Ramzan brings little cheer to Hyderabad’s Old City traders

G Naga Sridhar Hyderabad | Updated on May 22, 2020

Shops around the famous Charminar in Hyderabad are facing an unprecedented low in business during the Ramzan season this year due to the coronavirus as streets are almost empty on Friday.   -  G Naga Sridhar

Muhammad Zubair, who runs a bangle store in the Lad Bazar near Charminar has no customers this Ramzan   -  G Naga Sridhar

Buyers spending little post lockdown; impact on tiny shops to last several months

Ramzan has always been special for the historic city of Hyderabad — for religious reasons as well as for the huge business it generates during the month-long festivities.

But the pandemic and nearly two-month lockdown have truly eaten into the quantum of business this year. This is seen to continue to have an impact on the socio-economic life of the people for many months to come after the celebration Id-ul-Fitr.

The four-century-old majestic Charminar in the Old City now oversees almost empty streets most of the day even as all shops have to be shuttered before 7 pm, when the night curfew begins due to lockdown restrictions.

The shops mostly sell clothes and accessories, imitation jewellery, footwear and food items. Apart from catering to the locals, Ramzan shopping in the Old City is also a big tourist pull, and several foreigners are seen thronging the narrow streets every year. This year, though, it’s all down to zilch.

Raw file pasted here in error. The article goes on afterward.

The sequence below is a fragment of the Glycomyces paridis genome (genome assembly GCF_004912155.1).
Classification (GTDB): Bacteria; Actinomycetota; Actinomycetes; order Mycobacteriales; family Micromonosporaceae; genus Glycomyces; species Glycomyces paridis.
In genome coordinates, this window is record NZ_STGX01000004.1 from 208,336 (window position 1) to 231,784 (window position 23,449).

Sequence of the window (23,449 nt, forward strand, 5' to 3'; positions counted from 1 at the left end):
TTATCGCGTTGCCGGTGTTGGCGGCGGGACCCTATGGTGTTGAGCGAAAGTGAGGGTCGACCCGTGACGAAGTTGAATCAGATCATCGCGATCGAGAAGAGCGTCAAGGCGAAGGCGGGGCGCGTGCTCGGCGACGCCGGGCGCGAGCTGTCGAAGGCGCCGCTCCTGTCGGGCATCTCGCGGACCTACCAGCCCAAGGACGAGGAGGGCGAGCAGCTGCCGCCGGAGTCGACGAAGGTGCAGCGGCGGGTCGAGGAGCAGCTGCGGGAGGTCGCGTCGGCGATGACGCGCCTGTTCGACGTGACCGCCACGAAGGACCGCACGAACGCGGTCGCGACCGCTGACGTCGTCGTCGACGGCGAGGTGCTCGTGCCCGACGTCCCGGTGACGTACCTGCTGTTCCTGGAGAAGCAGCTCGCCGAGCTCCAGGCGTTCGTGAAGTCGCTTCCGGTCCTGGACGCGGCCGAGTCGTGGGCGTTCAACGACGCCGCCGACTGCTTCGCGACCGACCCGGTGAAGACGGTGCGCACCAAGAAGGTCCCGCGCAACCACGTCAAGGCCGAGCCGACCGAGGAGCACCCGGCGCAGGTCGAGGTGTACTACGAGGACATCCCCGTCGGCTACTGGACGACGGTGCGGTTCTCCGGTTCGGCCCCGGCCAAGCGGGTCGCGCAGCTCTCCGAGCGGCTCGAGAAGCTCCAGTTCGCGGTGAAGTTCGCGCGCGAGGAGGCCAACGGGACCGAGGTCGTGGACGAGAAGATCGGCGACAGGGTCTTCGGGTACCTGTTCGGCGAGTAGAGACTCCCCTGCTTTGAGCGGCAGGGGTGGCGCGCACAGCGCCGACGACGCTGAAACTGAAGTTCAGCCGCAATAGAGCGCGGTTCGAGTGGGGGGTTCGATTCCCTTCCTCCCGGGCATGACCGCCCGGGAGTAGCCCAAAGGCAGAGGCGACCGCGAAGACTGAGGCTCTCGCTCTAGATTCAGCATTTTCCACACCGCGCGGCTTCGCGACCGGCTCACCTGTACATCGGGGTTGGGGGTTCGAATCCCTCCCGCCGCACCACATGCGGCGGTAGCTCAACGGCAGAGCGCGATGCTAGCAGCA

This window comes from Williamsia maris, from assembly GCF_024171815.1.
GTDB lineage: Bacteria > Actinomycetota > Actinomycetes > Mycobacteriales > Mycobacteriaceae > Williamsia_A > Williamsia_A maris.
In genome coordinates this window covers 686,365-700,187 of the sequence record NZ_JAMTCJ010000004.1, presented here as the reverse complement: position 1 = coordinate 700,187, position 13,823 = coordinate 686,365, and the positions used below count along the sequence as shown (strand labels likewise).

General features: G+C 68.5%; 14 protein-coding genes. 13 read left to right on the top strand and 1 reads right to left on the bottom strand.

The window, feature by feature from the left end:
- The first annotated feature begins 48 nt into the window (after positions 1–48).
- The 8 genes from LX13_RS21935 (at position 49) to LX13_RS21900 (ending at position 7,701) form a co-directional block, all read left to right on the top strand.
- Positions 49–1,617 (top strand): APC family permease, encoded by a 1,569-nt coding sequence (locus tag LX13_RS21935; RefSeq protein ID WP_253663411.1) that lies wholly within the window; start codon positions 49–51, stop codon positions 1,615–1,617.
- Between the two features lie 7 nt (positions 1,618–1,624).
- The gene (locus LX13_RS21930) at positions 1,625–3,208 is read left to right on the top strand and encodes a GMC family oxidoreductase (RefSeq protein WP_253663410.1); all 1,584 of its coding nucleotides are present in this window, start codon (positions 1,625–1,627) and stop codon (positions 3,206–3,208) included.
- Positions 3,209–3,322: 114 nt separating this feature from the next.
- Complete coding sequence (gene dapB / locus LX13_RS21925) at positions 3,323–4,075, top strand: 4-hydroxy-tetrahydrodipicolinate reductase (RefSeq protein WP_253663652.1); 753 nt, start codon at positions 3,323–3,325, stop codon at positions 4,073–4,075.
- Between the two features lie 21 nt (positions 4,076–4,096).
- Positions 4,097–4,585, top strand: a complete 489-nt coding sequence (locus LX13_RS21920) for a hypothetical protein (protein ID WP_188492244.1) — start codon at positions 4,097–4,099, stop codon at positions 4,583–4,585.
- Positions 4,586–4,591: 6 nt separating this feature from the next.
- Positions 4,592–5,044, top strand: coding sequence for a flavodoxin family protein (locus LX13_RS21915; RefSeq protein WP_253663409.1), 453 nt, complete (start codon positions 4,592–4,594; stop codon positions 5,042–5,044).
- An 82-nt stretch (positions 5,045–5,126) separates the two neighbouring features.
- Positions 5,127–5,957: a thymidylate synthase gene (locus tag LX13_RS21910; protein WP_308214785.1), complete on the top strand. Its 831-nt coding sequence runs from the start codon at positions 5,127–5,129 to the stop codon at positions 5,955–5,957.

“We do business to the tune of ₹6 lakh in this one month alone every year but I have not sold even goods worth ₹10,000 so far this year,” Muktar Ahmed, who runs a garment store in a lane next to the Charminar, told BusinessLine on Friday.

For Muhammad Zubair of A1 Bangle Stores in Lad Bazar, business has come down to zero this year. “We just opened two days ago after the relaxation of the lockdown. There are no customers so far. I am unable to pay wages to my sales personnel,” he said.

Full-year impact

According to the local administration, there are nearly 3,000 business establishments near Charminar. Over two dozen businessmen with whom BusinessLine interacted had the same story to tell — that business this year is down by nearly 90 per cent.

Arriving at an exact figure is tough, given the largely unorganised nature of the businesses. Typically, the local traders see average business of ₹2-3 lakh each during the Ramzan month.

The volume of business during Ramzan is generally so high that for many establishments it forms about 40 per cent of the total annual revenue. “The biggest hit this year is for footwear and clothes businessmen,” said M Yusuf, who owns an outlet called Best Footwear.

The lack of work over the past two months have left many among the poor with no income. “First of all, there are only a few customers. Secondly, they don’t have much money to shop,” said Yusuf.

Food outlets selling haleem and other items have also been under severe stress.

Struggling along with the shop owners are a large number of hawkers. According to Ramesh, a municipal supervisor in the area, every year, there would be over 2,000 hawkers selling various goods on the streets during Ramzan. “As you see, we have hardly a couple of hundred now,” he rued.

Published on May 22, 2020

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